Political journalism—from the campaign trail to the halls of Congress—has played a vital and important role over the last four years. Lisa Lerer, National Political Correspondent at The New York Times, will teach Political Reporting on the Campaign Trail this summer.
This course will offer an overview and critical examination of political journalism and the interaction of media with the White House, Congress, campaigns and statehouses. It will explore how technology and polarization have changed coverage of politics, as well as ethical considerations, shifting newsroom expectations, and the challenges facing journalists as they cover campaigns and American political institutions.
Lerer covers campaigns, elections and political power. Before joining The Times, she was a national political writer at The Associated Press, where she was a lead reporter on the 2016 presidential race. She previously reported for Politico, Bloomberg News, Businessweek and The American Lawyer magazine.
Who should take your course, Political Reporting on the Campaign Trail?
This is a class intended for anybody with an interest in politics or the media, or how the two intersect. We will be doing some skill-based learning about how to write a political article, how to interview voters, how to cover debates. There will be a lot of background for people who don't necessarily see themselves going into journalism, but maybe are curious about working for a candidate or a campaign, and want to understand how the two intersect.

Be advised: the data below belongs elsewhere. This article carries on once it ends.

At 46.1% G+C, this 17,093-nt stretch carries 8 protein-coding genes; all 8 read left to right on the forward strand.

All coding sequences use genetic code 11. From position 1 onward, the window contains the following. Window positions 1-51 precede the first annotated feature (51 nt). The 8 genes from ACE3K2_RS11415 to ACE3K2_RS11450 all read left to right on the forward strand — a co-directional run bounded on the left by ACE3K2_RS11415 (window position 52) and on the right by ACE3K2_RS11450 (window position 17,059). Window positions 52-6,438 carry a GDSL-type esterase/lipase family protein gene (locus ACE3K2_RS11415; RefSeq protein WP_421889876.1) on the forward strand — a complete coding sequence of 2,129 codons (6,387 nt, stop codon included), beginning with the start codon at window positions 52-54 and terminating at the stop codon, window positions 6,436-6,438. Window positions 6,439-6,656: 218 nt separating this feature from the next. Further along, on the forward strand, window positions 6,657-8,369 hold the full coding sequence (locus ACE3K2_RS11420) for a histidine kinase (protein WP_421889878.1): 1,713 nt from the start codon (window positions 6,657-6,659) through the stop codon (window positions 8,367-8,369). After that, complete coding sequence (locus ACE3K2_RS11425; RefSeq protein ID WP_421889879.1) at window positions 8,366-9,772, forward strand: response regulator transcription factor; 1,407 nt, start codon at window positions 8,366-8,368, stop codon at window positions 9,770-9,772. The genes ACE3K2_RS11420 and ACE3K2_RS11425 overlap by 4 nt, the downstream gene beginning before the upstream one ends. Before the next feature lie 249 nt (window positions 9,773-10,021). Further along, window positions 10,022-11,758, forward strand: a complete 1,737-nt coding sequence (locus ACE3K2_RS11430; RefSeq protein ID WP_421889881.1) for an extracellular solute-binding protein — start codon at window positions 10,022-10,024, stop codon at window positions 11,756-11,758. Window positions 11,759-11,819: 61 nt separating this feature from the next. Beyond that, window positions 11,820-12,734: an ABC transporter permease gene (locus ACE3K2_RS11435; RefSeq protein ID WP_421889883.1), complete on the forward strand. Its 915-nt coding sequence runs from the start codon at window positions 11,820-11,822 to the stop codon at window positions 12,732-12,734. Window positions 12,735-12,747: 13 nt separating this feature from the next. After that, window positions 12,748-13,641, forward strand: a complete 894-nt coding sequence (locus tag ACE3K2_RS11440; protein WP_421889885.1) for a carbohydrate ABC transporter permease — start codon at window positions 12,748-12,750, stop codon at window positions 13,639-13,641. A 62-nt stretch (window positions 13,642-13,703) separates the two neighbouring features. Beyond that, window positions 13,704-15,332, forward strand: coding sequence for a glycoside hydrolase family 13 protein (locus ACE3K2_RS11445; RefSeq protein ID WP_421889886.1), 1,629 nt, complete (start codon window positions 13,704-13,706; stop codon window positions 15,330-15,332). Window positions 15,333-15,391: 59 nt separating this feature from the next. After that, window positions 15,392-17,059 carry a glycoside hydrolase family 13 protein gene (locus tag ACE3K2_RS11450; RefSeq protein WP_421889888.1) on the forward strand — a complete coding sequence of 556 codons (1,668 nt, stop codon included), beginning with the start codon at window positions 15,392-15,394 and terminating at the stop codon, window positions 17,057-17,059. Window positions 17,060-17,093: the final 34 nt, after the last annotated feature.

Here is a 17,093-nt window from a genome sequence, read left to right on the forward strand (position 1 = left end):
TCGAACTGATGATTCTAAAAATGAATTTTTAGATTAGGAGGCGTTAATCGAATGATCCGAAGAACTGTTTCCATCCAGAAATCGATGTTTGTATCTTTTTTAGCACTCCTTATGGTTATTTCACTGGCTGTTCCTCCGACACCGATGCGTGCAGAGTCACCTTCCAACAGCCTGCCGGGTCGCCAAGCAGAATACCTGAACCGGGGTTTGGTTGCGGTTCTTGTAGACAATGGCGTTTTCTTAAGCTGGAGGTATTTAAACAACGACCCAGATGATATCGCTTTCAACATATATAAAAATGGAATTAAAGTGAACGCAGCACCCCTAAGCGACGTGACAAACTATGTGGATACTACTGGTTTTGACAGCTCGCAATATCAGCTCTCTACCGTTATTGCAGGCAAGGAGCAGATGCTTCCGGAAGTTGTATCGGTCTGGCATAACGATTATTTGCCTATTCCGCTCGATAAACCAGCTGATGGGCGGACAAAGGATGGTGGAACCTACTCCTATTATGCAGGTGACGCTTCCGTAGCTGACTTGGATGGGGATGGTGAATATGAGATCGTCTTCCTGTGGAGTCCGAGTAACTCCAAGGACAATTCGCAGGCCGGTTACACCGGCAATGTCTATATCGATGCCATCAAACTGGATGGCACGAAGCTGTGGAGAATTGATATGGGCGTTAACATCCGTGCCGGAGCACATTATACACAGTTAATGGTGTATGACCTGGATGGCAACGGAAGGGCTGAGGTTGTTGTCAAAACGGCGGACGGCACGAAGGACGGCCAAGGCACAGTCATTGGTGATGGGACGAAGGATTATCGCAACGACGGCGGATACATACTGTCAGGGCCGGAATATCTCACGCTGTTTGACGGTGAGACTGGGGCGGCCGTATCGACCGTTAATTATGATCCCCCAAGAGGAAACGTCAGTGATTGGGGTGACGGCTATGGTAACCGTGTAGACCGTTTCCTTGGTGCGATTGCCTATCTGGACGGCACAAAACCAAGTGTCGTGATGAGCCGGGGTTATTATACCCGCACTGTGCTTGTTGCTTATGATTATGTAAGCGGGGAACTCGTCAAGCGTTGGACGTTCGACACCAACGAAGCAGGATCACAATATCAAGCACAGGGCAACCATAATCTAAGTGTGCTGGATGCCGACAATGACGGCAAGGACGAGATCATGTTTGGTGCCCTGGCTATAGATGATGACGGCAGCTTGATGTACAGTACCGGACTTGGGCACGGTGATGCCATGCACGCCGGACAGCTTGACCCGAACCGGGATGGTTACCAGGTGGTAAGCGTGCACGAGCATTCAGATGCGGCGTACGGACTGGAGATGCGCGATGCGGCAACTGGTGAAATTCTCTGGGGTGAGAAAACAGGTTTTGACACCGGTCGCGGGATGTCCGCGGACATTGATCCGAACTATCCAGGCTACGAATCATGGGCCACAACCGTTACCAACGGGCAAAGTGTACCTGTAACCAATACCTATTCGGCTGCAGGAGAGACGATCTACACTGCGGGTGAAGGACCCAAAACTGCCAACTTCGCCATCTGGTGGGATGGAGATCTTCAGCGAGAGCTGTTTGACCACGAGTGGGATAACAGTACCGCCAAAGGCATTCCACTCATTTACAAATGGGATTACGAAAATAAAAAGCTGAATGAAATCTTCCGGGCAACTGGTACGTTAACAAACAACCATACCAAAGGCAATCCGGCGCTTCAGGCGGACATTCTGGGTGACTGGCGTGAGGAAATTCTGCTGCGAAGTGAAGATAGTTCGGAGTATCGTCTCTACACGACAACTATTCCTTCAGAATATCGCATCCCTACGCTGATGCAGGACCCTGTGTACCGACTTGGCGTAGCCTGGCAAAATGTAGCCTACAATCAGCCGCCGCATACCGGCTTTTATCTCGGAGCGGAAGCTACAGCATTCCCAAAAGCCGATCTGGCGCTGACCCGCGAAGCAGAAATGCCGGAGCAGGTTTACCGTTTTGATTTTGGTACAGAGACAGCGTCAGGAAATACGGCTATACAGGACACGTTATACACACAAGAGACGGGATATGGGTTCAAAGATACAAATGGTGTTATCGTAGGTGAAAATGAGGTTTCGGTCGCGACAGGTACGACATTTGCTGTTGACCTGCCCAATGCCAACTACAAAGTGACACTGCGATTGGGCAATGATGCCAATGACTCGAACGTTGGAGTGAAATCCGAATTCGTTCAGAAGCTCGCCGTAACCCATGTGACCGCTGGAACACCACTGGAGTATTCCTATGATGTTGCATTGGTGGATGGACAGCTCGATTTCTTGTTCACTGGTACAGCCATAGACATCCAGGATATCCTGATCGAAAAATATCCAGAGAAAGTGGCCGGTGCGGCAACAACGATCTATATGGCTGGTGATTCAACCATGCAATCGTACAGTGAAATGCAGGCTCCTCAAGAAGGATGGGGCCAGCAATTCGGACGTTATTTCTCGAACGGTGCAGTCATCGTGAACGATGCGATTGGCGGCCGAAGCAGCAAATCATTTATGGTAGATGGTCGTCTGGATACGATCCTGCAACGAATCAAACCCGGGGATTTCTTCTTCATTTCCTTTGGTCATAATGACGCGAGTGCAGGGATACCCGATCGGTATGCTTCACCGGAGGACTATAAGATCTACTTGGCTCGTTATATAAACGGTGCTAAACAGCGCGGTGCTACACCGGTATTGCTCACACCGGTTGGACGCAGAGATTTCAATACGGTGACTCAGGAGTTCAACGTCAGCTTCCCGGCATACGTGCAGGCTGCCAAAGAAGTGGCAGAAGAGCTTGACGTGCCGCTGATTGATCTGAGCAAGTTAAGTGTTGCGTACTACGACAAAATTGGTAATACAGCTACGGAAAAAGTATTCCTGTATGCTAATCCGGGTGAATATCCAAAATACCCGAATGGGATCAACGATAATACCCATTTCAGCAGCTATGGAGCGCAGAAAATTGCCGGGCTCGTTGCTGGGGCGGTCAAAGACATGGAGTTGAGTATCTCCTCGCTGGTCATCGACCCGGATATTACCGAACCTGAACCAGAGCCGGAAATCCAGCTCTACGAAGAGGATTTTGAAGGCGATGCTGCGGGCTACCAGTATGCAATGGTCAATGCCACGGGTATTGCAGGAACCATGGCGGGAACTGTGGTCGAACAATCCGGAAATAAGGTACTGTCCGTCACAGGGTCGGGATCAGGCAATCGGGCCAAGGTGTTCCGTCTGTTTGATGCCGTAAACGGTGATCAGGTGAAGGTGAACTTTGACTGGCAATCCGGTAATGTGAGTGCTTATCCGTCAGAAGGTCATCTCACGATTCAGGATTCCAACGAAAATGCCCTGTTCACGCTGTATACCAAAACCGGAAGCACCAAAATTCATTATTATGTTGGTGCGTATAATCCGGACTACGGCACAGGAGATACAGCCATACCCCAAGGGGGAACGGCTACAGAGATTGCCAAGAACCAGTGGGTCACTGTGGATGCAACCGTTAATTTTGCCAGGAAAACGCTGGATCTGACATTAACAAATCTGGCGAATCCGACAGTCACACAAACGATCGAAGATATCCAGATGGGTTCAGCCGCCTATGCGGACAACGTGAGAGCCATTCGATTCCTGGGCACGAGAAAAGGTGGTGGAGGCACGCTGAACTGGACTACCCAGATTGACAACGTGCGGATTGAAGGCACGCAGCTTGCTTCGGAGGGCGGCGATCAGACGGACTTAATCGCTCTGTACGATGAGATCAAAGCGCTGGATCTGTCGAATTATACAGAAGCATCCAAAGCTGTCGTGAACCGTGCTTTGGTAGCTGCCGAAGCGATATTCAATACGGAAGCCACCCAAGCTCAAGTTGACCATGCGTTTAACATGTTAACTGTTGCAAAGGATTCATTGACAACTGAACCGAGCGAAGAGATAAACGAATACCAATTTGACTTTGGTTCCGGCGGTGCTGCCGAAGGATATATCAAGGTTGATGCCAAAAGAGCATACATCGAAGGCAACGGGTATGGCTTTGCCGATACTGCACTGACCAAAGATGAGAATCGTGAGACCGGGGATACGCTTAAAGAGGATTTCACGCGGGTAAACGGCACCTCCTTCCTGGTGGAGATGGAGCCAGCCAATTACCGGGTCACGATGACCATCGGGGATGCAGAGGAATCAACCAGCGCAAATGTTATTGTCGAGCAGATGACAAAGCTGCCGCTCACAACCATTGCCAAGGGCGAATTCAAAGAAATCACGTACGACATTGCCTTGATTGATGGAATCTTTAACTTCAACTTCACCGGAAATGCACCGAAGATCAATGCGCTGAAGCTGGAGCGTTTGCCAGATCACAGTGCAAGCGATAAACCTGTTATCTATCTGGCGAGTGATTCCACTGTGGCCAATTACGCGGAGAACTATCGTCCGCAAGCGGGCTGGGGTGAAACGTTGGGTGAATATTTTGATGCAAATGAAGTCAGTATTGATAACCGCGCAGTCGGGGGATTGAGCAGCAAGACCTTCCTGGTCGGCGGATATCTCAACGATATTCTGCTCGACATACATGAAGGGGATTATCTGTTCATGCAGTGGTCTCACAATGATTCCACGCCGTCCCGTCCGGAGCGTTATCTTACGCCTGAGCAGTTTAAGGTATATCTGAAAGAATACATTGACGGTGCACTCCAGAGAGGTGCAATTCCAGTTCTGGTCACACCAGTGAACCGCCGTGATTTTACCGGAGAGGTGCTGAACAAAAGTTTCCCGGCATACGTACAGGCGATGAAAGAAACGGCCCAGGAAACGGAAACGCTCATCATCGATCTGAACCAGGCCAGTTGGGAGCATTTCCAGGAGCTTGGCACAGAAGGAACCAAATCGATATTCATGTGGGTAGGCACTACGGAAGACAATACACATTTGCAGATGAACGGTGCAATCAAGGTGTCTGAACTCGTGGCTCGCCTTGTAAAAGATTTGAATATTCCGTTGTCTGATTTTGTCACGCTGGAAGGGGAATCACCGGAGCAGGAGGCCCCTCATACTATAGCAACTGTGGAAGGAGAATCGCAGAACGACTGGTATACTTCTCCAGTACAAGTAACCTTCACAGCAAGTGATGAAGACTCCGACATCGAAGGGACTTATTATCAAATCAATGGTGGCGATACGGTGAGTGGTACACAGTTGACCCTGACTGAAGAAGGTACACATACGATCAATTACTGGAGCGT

What do you think is the most important area of study in the class?
The environment for political reporting has changed dramatically over the past couple of years. The most important thing that we will be exploring in this class is how to approach political reporting in an environment that has become unbelievably polarized, on levels that we have not seen before in this country, at least not in decades. It is also an environment where misinformation, disinformation, and conspiracy theories are playing a huge part in our political ecosystem. Reporters are working with targets on their backs. We will be exploring how to do the work in this complicated new environment.
How do you think your field of political journalism will change after President Trump?
President Trump changed what some people expect of political journalists, but I don't think the work itself changed all that much. Our job is still about holding politicians accountable, explaining how politics works, explaining policies to the American public. That work will continue. What has changed, because of President Trump, is the environment that we are working in.
The media itself has become a football in the political discourse, We will discuss the roles journalists now find themselves playing in a very divided country.
Do you have any advice for students looking to enter the field of journalism?
My advice is always to find a place where you can do the work where you are able to do the reporting, where you can be writing. Maybe that's for your college newspaper, maybe it is an internship--the outlet itself doesn't matter as much as the skills that you're going to be developing as a young journalist. Those skills will be crucial in terms of your future career.
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